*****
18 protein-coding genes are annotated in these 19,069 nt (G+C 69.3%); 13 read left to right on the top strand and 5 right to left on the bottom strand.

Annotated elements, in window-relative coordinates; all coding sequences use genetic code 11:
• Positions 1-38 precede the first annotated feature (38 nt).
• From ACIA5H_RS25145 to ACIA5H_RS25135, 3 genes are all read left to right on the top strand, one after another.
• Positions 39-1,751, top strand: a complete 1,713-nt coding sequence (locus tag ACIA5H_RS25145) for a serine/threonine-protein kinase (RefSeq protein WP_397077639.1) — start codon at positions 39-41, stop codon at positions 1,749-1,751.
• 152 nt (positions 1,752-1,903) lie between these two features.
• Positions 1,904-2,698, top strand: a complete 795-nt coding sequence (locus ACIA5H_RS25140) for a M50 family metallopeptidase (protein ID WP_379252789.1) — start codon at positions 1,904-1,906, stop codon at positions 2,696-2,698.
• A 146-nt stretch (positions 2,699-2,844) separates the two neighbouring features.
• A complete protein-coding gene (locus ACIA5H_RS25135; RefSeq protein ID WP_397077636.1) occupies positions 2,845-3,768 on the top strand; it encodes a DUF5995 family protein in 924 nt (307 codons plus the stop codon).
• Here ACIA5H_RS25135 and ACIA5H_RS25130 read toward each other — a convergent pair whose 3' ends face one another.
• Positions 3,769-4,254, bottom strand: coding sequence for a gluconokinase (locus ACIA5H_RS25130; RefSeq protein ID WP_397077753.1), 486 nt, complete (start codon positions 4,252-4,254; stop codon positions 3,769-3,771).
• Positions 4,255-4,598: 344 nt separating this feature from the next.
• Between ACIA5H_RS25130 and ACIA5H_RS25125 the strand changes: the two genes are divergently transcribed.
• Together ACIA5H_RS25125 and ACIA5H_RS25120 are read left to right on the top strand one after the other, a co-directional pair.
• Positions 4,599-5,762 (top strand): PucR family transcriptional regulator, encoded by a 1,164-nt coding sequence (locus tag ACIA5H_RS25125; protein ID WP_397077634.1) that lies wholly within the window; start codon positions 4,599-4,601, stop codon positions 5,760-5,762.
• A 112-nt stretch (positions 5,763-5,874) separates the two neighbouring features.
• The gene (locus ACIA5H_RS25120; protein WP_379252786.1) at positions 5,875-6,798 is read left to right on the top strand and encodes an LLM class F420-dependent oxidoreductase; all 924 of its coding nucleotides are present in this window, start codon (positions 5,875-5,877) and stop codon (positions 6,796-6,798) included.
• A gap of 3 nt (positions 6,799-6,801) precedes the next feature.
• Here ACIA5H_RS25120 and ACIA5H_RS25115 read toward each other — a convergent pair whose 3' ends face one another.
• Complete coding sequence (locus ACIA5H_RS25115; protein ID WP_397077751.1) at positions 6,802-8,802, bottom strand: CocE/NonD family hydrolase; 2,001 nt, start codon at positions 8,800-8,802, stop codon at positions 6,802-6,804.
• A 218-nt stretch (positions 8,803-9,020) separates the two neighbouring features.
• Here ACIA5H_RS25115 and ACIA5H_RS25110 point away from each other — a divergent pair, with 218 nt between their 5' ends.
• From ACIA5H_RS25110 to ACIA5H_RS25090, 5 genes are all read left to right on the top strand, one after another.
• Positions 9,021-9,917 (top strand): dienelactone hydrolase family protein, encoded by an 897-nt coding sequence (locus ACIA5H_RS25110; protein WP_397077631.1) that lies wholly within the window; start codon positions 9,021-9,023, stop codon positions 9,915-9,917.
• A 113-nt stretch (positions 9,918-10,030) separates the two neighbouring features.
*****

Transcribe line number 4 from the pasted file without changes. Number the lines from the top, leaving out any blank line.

• From ACIA5H_RS25145 to ACIA5H_RS25135, 3 genes are all read left to right on the top strand, one after another.